Debate: Women’s Snowboarding Needs to Step Up

The profile of the world’s top female riders is on the up - but with 720s still winning slopestyles, is it a case of arrested development? We sit down with two authorities on the subject to talk it over.

This first appeared in WL119.


Stylish, prolific and tough as nails, Desiree Melancon is at the apex of women’s snowboarding. Her video parts (most recently for Think Thank) rank as some of the best ever filmed. 

Girls get sucked into one aspect of snowboarding, and then they tend to stay in it.

In contest riding, women have come really far, doing more technical runs and having better style. However, the ‘gap’ between men and women is largest here. The best professional woman cannot come close to putting down a comparable run to the worst amateur male. Women’s contest riding is strictly strategic; they have limited themselves because of the desire for success. No one is competing at the best level that they can, and this is why we see the same tricks year after year.

In filming I have seen a select few video parts produced from amazing women, and they actually deserved to be in the guy’s video. On the downside of this, we are the smallest in numbers. The only women who have ever filmed parts that were worthy of any recognition are Jess Kimura, Hana Beaman, Marie-France Roy, Janna Mayan, Victoria Jealouse and Tara Dakidies. The current crop need to watch more of the movies, become bigger fans and go snowboarding more. Stop thinking you are girls, and think like snowboarders. Don’t use clips that you think are ‘pretty good for a girl’ – cut the fat and be more critical of what you put out there. Even if that means you only have three good clips, suck it up and try harder next year. Be more creative. Stop whoring yourselves out over the internet. Make movies instead, and take the time to make your footage into something tangible.

A lot of people claim that there are no rules to snowboarding, which is what makes it really cool and free, but that statement doesn’t apply when you are supposed to be a professional snowboarder and you suck at snowboarding. We need to have standards, especially if we want to be respected.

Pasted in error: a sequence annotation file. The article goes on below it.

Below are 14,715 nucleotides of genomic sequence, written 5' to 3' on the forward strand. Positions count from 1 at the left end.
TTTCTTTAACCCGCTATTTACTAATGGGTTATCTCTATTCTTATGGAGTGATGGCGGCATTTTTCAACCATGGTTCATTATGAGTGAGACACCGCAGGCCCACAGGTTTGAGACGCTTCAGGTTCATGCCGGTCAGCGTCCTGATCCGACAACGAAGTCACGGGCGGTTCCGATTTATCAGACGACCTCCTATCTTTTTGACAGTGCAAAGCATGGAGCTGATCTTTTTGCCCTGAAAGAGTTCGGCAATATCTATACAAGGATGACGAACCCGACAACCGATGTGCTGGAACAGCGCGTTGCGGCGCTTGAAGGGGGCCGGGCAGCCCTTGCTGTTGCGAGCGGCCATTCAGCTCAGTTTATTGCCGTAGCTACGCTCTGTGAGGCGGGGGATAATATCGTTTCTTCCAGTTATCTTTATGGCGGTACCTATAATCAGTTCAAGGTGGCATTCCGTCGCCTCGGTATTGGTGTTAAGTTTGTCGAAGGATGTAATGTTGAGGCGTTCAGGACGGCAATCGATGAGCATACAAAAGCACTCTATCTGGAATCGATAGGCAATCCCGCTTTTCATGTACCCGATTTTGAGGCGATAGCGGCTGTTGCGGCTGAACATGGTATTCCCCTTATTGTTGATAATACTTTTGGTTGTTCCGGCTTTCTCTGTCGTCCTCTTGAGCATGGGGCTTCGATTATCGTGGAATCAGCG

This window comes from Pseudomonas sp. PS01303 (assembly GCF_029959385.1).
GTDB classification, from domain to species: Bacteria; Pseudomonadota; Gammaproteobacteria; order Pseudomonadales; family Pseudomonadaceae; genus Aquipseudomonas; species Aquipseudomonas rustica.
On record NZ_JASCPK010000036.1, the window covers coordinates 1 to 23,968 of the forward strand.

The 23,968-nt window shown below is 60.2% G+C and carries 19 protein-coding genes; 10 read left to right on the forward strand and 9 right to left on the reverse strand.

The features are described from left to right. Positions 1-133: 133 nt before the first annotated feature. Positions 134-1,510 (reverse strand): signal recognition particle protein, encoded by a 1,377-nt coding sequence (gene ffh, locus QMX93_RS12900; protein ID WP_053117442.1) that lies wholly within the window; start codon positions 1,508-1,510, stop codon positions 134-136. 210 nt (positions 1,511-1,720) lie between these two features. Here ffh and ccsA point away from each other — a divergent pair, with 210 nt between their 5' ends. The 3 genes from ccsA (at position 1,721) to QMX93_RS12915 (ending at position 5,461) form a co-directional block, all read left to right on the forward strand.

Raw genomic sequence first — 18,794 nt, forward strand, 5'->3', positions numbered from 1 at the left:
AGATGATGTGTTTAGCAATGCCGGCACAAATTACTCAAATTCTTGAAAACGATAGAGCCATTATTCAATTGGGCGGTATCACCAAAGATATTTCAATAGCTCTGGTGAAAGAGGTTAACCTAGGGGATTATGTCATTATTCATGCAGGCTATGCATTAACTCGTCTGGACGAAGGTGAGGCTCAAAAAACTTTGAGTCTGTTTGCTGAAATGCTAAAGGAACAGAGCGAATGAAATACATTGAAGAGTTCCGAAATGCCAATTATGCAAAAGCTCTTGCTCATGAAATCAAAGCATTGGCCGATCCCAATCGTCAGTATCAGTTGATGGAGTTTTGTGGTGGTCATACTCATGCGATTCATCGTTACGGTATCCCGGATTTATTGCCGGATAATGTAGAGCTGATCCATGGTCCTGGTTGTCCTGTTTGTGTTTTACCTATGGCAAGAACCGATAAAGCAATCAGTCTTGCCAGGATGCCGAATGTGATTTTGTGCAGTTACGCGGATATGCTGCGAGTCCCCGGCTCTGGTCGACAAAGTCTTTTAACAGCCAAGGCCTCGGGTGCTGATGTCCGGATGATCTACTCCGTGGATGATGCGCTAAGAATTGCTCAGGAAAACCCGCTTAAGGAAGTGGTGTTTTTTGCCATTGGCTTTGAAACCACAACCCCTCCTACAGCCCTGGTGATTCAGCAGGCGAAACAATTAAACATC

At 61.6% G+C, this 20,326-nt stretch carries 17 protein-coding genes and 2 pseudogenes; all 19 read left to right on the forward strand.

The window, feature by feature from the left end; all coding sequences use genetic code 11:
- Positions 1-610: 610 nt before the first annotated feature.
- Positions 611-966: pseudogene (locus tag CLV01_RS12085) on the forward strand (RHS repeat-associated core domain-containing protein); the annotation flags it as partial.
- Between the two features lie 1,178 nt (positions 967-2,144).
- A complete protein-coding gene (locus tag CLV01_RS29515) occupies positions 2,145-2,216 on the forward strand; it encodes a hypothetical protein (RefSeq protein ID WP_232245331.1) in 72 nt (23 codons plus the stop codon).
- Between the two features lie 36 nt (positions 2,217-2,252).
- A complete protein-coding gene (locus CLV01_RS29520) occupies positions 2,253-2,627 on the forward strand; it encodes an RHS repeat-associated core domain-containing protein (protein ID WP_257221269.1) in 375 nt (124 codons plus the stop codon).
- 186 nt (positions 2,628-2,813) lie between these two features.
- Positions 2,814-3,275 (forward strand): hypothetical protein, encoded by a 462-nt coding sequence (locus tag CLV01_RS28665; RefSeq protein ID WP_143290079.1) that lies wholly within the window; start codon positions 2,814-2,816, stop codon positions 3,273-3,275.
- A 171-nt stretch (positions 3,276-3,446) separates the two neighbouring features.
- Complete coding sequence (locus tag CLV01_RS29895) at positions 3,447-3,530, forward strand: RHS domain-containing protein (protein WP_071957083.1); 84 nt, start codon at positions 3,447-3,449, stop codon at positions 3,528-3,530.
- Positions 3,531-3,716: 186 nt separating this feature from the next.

Say What?

As editor of Cooler Magazine from 2007 to 2014, Sam Haddad has followed the recent trajectory of womens’ snowboarding closer than most.

If you asked a good teacher how your kid was doing, they wouldn’t answer by comparing them to the rest of the class – they’d tell you if your child was realising their potential. Yet women’s snowboarding is always rated against men’s, and it’s a contest we’ll never win. Men are physically stronger than women, so there’ll always be an ability gap. That’s not to say some women won’t be better than some men, or that Kelly Clark won’t be better than most men, but the best man will always be better than the best woman. And Torah Bright will always be more stylish than everyone, but that’s a debate for another day.

But why is the technical ability gap so vast? When a man lands a brand new trick, about ten other dudes will have GoPro-ed it within a week. Whereas when a girl does the same – for example Katie Ormerod’s backside double cork 1080 from last April, still to be repeated – it’s a very different story. It’s down to numbers, basically; more men snowboard than women. And the girls that do get sponsored mostly ride in contests to earn a living, where the temptation is to land a safe run rather than pushing the progression. Making killer video parts is expensive, and not a risk that many brands – let alone riders – seem willing to take.

Is women’s snowboarding at the level it should be? Yes. Should it aim higher? Also yes. Chloe Kim and Katie Ormerod are two massive reasons for future cheer, and in the UK snowdomes the impact of Jenny Jones’ mighty bronze at the Olympics looks to be stoking a new generation of super-groms. But for now there just aren’t enough girls riding, and until that changes the true potential of women’s snowboarding won’t come close to being realised.

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